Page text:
How often have I heard a pupil ask “but do I need to know this for my exam?” Indeed, how often have I said to myself “time is short, do they need to know this?” No matter who says it or thinks it, it is equally frustrating. As teachers we have become slaves to league tables and all that that entails. Pupils have to get the grades because they have hopes and aspirations and there is so much competition. I do want them to get those top marks because I genuinely want them to realise their dreams. However, how can I get them to see that learning uniquely for an exam is not the best, nor the most important, approach? What matters is that they learn to love studying, that they learn to discover the art of studying and that they realise that there is always another step that can be taken, another fact that can be considered, and another equation that can be solved.
For some time now I have been toying with the idea that grading student work might just be one of the biggest barriers to improving student performance. Sound strange? Let me explain.
My theory is that we have all been programmed by society to look for a grade, result or classification on anything important we do in life. This system informs us of our level of success. What we aren't good at processing, however, is appreciating what to do to improve.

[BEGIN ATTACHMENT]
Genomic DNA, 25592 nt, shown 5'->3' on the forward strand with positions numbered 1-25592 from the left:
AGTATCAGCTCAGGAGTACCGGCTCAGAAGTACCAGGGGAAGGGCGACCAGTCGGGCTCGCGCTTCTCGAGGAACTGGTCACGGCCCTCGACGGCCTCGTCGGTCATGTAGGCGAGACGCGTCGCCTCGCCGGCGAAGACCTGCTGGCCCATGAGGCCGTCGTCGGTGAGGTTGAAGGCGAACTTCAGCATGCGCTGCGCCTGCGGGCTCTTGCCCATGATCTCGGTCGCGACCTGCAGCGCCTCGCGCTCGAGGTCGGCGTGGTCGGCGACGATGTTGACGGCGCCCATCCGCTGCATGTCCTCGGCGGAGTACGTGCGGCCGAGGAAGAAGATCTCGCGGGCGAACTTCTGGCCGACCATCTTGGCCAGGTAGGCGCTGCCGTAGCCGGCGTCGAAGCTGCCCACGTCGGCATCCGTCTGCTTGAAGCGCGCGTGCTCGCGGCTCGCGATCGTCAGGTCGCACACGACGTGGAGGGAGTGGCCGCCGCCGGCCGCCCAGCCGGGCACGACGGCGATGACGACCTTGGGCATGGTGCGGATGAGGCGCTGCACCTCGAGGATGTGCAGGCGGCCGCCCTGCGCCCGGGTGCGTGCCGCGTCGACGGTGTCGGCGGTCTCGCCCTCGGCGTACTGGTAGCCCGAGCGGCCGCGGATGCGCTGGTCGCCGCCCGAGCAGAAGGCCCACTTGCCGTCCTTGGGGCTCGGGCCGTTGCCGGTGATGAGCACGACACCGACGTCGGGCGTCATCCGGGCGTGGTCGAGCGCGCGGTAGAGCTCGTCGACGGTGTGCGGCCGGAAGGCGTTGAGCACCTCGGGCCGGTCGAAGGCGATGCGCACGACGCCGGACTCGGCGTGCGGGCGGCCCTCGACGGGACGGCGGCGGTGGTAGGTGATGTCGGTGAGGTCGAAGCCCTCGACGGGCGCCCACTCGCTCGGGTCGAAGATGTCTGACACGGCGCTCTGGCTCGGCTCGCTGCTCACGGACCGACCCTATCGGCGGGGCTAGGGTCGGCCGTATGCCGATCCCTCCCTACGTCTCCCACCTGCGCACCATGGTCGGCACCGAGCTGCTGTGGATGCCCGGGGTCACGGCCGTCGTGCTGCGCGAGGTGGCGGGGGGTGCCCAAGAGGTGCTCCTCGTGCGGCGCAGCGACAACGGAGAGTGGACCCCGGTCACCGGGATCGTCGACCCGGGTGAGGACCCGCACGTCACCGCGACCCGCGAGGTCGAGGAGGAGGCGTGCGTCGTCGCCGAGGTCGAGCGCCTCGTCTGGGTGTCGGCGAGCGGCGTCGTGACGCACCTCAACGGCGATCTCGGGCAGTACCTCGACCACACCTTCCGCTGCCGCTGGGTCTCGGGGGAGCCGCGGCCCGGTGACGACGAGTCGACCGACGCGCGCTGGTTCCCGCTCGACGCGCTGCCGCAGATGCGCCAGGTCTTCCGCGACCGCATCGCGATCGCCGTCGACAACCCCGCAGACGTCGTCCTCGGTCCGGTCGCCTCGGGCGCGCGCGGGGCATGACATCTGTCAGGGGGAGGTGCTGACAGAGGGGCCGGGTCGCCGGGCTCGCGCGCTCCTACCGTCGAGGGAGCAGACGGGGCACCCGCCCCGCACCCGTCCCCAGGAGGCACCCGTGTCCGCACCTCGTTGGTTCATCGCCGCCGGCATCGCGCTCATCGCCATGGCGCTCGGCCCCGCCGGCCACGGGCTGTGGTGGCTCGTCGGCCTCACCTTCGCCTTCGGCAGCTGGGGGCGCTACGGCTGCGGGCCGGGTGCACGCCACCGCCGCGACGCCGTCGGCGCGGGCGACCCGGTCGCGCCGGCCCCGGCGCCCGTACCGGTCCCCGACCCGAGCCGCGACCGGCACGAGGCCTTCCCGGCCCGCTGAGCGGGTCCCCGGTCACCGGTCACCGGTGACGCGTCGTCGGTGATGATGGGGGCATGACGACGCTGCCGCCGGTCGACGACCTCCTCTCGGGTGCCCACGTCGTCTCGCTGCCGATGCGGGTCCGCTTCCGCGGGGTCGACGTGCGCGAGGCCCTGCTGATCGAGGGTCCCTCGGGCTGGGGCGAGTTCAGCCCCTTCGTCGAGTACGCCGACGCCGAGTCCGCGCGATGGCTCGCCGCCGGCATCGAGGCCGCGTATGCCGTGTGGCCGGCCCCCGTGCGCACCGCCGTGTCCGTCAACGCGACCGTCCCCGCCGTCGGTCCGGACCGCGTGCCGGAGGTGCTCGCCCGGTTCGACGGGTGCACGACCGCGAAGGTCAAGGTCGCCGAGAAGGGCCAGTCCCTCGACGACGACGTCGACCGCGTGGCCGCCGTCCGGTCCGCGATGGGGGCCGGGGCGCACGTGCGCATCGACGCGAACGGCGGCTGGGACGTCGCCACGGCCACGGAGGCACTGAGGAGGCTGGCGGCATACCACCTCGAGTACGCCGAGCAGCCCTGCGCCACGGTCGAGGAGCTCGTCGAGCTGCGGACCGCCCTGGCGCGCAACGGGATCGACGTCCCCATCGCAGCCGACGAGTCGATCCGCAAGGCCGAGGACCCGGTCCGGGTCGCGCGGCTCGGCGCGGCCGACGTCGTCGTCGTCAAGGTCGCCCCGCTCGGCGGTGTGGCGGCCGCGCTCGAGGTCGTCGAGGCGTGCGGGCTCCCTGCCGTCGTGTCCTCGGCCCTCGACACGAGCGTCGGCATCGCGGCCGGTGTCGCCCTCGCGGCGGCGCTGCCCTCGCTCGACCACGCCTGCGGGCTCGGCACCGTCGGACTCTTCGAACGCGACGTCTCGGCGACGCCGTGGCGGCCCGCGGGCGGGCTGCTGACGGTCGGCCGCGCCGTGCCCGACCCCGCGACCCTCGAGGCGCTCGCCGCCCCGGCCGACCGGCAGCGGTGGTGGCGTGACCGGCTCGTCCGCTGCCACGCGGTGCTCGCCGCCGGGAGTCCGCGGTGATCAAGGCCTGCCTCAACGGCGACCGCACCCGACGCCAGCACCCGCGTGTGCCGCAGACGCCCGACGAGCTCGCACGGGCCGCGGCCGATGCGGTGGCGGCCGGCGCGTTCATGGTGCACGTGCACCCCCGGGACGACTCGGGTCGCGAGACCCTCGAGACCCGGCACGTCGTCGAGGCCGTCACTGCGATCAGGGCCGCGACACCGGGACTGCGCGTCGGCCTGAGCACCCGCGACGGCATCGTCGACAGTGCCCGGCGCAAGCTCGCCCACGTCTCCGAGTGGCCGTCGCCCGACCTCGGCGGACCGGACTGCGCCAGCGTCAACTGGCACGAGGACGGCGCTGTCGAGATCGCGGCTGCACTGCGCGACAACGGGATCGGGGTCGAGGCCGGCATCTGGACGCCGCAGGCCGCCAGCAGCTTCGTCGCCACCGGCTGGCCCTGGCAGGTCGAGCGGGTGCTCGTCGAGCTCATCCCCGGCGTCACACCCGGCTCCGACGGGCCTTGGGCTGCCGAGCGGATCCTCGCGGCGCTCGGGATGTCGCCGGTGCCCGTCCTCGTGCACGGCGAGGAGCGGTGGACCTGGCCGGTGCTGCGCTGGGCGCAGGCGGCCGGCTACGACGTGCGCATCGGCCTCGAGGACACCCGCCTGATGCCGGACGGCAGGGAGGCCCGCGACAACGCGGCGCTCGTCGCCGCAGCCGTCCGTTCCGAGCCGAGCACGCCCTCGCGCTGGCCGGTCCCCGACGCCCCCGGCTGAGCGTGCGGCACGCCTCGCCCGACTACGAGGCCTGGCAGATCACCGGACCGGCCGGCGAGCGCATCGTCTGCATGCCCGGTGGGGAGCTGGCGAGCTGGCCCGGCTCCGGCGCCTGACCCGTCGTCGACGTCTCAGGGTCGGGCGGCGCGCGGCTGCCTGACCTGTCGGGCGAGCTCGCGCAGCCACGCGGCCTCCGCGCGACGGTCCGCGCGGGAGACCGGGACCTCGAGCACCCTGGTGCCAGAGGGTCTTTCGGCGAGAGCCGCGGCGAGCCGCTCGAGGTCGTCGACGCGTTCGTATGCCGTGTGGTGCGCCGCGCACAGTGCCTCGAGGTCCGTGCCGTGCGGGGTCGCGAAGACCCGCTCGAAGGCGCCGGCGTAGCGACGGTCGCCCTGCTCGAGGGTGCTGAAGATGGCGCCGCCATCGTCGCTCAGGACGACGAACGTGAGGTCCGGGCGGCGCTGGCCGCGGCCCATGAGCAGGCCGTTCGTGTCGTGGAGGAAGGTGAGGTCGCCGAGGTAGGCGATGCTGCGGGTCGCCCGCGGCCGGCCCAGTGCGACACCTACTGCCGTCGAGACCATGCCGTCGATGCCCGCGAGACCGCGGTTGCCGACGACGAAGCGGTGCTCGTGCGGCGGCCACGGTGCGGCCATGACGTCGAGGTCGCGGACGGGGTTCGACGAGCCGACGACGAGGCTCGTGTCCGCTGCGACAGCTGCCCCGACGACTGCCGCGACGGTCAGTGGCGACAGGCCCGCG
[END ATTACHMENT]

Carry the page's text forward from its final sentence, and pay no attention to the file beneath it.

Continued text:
Take for example your driving test – when you heard the words 'passed', did you pay any attention to your 'minor faults' or what you weren't that good at? Or did you just want to grab the keys and get going? My point is that students rely too heavily on their grades and view these with far more importance than their comments and suggestions for improvement.
When work is marked, it usually only includes a single grade with a sentence of constructive criticism. However, the benefits of using categorised marking ensures that the student is totally clear on where his/her strengths are, where they need to improve, where they lack understanding and any parts of the exam criteria that they have missed.
Ah, the dreaded red pen. Students, parents and SLT often cringe at the sight of the red ink used by a teacher. Maybe because it's a symbol for blood?
I think it's more likely to be linked to the idea that teachers from a previous age would use just a red pen to mark work and would be likely to mark negatively; pointing out mistakes or circling poor work.
However, when a teacher marks their books now, they are usually (or hopefully) better trained into what marking works and what will benefit their students' learning.